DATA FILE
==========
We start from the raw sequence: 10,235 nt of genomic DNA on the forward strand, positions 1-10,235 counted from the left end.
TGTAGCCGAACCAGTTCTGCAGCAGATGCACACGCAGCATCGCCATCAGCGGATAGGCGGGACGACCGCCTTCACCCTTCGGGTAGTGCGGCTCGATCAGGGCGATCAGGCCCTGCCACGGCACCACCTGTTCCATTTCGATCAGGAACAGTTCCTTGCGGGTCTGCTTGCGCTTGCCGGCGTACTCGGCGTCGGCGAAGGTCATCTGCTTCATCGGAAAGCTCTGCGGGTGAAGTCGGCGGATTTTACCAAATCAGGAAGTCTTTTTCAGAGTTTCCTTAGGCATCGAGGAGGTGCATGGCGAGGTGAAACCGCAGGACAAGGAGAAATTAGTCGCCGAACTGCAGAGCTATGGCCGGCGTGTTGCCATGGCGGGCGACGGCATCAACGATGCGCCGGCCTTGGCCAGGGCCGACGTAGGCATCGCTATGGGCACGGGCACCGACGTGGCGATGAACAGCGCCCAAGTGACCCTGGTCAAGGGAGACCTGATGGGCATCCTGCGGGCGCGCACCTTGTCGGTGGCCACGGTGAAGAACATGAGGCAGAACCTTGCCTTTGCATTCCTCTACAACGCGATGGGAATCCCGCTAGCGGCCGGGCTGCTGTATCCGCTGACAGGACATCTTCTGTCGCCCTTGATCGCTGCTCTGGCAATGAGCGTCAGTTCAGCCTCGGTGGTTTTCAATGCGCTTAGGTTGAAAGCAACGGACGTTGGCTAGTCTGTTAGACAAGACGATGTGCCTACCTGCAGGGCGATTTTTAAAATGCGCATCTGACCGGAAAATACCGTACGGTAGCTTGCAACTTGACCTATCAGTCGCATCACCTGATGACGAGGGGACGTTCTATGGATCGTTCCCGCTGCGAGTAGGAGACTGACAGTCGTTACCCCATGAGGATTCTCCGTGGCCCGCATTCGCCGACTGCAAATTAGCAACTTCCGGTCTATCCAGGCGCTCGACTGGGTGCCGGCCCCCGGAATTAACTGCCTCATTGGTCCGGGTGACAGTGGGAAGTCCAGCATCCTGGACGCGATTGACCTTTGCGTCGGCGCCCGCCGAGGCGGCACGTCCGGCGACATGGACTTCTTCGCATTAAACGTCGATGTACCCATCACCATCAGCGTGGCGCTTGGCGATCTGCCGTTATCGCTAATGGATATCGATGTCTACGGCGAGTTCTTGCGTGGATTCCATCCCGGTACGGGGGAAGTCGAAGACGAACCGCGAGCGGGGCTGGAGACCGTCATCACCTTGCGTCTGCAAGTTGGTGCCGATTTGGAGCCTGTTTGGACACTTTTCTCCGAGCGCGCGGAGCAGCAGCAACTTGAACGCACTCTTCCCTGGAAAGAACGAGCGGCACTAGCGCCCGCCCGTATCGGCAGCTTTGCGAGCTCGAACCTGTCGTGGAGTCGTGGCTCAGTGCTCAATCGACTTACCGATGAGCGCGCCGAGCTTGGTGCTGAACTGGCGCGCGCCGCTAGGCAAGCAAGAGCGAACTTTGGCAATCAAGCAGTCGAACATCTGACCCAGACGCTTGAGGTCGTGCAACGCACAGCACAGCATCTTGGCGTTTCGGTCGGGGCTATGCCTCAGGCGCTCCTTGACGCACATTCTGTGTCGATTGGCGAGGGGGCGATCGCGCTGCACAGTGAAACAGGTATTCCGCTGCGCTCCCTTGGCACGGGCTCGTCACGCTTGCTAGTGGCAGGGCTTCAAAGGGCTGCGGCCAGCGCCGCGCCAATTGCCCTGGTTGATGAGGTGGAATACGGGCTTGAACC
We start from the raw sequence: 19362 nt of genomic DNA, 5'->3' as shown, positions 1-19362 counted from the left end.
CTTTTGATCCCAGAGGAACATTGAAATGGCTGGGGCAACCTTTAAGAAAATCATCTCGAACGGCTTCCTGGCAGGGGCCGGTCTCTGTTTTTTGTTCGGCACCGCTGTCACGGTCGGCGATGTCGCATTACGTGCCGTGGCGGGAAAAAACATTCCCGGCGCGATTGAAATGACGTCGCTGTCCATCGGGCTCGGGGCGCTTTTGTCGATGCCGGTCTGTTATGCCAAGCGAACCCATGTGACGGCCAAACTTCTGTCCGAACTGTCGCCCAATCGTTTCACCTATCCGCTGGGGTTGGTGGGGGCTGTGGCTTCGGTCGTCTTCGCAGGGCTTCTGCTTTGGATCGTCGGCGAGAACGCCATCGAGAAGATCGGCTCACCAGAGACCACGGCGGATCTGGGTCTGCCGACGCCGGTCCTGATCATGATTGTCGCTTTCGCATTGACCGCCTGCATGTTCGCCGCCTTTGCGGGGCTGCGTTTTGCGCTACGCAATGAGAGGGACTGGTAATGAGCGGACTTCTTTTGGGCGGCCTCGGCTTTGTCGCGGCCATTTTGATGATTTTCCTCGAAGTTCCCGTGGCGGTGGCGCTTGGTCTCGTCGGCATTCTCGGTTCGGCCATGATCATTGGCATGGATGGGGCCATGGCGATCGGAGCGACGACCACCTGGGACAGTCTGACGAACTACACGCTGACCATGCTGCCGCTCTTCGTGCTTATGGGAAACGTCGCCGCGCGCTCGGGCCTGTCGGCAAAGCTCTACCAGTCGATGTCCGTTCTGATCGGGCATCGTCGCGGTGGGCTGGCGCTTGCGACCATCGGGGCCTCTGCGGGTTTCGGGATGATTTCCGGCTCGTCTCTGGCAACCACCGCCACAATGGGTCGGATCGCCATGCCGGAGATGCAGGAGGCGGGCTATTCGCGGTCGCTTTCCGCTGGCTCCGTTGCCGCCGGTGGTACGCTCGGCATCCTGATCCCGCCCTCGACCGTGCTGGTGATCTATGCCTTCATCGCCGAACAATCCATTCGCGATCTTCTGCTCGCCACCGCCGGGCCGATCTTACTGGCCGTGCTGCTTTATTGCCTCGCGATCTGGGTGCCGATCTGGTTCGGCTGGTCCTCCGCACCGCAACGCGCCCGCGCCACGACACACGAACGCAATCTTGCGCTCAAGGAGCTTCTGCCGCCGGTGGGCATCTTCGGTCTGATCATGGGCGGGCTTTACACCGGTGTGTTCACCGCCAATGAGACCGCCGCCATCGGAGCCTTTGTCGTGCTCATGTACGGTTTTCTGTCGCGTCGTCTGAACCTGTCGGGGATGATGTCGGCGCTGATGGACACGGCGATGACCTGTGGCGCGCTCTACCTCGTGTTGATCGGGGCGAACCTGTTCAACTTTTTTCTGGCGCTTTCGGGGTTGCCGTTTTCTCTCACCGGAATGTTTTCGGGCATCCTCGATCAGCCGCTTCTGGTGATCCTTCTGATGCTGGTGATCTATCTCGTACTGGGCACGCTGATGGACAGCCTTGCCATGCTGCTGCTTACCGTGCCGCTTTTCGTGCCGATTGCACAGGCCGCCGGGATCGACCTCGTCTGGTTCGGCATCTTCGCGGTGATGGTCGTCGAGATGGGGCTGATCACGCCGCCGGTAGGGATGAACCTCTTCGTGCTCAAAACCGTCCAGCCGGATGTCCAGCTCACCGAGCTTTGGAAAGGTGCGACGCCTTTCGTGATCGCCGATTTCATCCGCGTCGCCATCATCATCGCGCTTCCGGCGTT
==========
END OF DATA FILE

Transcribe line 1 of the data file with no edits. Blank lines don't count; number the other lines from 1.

We start from the raw sequence: 10,235 nt of genomic DNA on the forward strand, positions 1-10,235 counted from the left end.